Last month the city’s health and parks departments launched “Make New York Your Gym,” an effort to get more residents to take advantage of the array of physical activities available in the city, particularly in its parks.
Of course, some of us have for years been making New York parks our gym–quite literally. Beating the crowd by heading there early in the morning, we do incline or decline pushups with our feet on the benches, step-ups on the stairs, triceps dips off the curb, and pull-ups, chin-ups and leg lifts using the empty equipment at the playground. (Check out this guy, who’s a little more successful at it than most of us.)
In the past couple weeks, however, there’s been a lot of attention to the fact that these latter exercises are illegal: Adults without children are not permitted in playgrounds in city parks. There have been a couple highly publicized cases of police officers actually enforcing this rule. It’s not clear how often it is enforced, and there’s no evidence of a crackdown, but the subject generates surprisingly strong emotions.
On one side are parents who fear the poverbial Creep In The Park, or more realistically, that teenages and young adults will monopolize the playground to the exclusion of the kids it was built for. It would indeed be awkward to be teaching your toddler how to use the twisty slide while this dude is going for the gold on the same playground.
On the other are childless adults who wonder why their mere presence on a playground bench should be a fineable offense. Most people seem to agree that an absolutist enforcement of the law is not warranted, but that some regulation is apropriate.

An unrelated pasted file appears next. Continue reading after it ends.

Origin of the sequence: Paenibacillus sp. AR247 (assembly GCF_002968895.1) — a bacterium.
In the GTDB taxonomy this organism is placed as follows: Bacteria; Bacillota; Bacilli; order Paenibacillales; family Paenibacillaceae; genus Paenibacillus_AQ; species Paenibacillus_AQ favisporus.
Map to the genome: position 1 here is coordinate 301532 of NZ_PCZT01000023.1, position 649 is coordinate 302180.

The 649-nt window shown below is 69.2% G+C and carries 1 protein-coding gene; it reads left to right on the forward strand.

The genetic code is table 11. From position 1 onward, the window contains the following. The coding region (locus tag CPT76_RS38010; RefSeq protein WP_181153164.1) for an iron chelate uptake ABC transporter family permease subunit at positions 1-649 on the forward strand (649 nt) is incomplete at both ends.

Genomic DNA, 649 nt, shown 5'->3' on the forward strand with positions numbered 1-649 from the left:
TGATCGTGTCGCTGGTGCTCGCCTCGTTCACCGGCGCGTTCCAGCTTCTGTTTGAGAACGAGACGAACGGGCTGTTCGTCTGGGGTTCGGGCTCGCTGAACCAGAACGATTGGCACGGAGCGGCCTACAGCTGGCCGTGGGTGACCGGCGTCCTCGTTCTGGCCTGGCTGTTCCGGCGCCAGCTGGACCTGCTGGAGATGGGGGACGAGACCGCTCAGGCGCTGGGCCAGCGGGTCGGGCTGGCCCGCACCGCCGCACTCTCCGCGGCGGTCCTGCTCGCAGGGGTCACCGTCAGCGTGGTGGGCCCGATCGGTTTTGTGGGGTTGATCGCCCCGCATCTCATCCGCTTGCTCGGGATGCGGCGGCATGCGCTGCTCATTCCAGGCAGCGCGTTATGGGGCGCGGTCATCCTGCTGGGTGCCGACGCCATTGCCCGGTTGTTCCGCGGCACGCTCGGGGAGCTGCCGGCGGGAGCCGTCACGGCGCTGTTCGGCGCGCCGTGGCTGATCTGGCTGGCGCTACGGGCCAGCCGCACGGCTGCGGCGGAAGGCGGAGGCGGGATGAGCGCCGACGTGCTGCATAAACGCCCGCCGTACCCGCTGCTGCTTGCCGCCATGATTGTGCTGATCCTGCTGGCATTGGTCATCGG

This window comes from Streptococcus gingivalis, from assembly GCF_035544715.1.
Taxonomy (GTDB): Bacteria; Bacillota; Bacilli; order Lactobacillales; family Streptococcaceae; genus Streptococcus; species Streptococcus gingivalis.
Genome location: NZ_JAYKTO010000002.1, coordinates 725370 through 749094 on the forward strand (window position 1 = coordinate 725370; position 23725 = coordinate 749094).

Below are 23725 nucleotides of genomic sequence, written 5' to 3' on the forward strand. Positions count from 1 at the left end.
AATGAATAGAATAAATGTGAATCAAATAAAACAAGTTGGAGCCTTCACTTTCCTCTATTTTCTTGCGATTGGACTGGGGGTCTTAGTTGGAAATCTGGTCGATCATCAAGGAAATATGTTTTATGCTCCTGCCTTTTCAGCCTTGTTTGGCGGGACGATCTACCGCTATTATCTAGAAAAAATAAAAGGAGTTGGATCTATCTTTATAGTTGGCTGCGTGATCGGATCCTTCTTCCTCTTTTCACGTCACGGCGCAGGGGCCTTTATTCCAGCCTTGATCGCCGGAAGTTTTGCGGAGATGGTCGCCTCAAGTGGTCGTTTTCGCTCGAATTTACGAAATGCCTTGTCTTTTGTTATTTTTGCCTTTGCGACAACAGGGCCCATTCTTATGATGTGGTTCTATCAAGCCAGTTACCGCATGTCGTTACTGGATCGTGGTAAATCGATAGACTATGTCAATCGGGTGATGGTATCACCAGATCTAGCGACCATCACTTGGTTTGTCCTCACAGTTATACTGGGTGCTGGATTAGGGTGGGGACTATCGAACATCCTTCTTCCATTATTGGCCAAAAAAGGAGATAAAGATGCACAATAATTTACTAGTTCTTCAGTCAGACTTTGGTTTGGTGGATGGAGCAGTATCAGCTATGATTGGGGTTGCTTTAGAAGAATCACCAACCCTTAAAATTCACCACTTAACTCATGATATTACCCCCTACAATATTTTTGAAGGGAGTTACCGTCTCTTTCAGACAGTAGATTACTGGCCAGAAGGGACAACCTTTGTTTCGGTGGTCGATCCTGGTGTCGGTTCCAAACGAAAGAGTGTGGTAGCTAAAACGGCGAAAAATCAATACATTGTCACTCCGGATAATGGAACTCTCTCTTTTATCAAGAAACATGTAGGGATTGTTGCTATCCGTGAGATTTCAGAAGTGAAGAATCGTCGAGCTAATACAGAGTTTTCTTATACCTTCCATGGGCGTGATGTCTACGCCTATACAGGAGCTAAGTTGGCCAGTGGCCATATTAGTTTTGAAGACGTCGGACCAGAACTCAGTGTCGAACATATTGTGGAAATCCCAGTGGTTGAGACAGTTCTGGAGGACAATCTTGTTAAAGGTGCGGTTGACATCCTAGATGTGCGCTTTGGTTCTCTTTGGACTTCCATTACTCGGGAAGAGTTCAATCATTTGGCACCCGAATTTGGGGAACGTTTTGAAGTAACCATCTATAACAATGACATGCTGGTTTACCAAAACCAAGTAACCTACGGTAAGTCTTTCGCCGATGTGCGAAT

There are other options for some of us who use playgrounds as gyms. Several dozen city parks contain dedicated fitness equipment like chin-up bars, parallel bars and push-up stands. There are also sometimes wood or metal sit-up platforms that, if nothing else, will familiarize you with the location of your coccyx. If you really hit these hard, maybe you can look like this.
But not all parks have these items. Some parks have actual fitness centers in them offering free weights and machines, although these centers do cost a little money to join, get crowded fast and have limited hours. The fitness center at my park, Williamsbridge Oval, has been closed for many months as the park undergoes a stunning renovation.
(Williamsbridge Oval is the park where last week a piano that had been left out as part of a citywide music program called Sing for Hope was stolen, appearing to confirm every stereotype about the Bronx and New York City. It turned out Parks employees had accidentally thrown the piano out. A good Samaritan donated a new piano and a crew of virtual strangers from my neighborhood hauled the new piano from Midtown back to Norwood. So much for stereotypes.)
In the town where I grew up the city pool dedicated 10 minutes of every hour to an “adult swim,” where everyone under age 18 had to exit the pool so the grown-ups could do a few laps without the risk of being cannonballed. Similarly, if every New York City park can’t have its own little adult fitness area, maybe the playground could be adult-friendly for a couple hours in the early part of each day. After all, do we want to run the risk of scenes like this playing out in the subway instead?